After NFL, Players Turn to Babson
Babson and the National Football League (NFL) are in the midst of celebrating their storied histories in the form of their 100th anniversaries.
But, that’s not the only thing the institution and sports league have in common. Over the past few years, former players interested in business have attended entrepreneurship education sessions at Babson to kick-start their post-playing careers.
From NFL to The Entrepreneur’s Bootcamp
Faculty advisor Angelo Santinelli said the sessions have been successful over the years.
“We are still in touch with a number of players that came through and executed on their ideas,” he said.
Past players who have participated include New England Patriots linebacker Adalius Thomas, Miami Dolphins wide receiver Mark Clayton, and Dallas Cowboys tight end Brett Pierce.
The opportunity has given them access to classes based on their interests of establishing a business, buying a company, and investing, in addition to The Entrepreneur’s Bootcamp, a week-long program in which Santinelli serves as faculty director, that helps participants form an opportunity from an idea on a path to building a business.
“For many of them, it was the first time they were in a classroom setting with other entrepreneurs that were not football players, and having to hold their own,” Santinelli said.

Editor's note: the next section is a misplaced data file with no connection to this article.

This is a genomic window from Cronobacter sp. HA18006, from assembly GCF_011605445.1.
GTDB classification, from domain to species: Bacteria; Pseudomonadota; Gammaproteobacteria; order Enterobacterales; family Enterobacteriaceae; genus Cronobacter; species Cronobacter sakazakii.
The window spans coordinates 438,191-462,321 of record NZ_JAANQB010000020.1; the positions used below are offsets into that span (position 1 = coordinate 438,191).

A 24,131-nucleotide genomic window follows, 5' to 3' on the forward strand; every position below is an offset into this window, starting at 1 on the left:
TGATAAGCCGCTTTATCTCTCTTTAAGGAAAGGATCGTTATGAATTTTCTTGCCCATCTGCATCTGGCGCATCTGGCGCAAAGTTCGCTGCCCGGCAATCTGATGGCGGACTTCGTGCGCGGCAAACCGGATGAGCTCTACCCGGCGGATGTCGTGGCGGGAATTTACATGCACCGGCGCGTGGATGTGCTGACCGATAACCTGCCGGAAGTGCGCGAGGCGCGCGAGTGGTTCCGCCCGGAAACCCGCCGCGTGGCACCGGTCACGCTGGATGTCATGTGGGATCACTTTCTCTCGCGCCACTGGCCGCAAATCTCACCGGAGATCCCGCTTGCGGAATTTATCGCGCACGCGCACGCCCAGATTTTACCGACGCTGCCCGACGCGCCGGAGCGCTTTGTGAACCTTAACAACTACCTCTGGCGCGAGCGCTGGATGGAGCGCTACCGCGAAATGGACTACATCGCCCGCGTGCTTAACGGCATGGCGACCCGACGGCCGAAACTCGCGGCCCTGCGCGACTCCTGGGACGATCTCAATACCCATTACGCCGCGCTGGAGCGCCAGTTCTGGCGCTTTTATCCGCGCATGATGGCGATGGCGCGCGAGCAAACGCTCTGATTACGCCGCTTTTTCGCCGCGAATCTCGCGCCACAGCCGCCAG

Off the Field
As the average NFL career is just about 2.5 years, according to The Wall Street Journal, it can be important for players to find a new profession post-retirement.
“For most of these people, they don’t choose to retire when they do,” Santinelli said. “They’ve got to figure out what to do with the rest of their lives.”
Pierce came to Babson about four years ago while in the process of starting his current venture, Elite Dental Alliance, a business that supports independent dentists without compromising the quality of care they offer.
At Babson, he learned how to accelerate his business with input from current and potential customers.
“A key takeaway for me was not to assume you know what everybody wants,” Pierce said.
Santinelli said skills athletes have developed over their lifetimes are “immediately and directly transferable into business.”
“Once you get these guys some of the tools they need, they grab them and they go,” he said. “They know how to work hard, they know how to make sacrifices.”
Like Pierce, many of the players’ business ideas circle back to bettering a community. Other participants’ ventures have aimed to reduce youth poverty rates, and inspire children and teenagers to stay in school.
“Their motivation (is) one of the reasons I enjoy working with them so much,” Santinelli said. “They understand it’s going to take a lot of work, the risk involved, but they have the skills and temperament to go and do this stuff.”
Featured photos courtesy of Brett Pierce.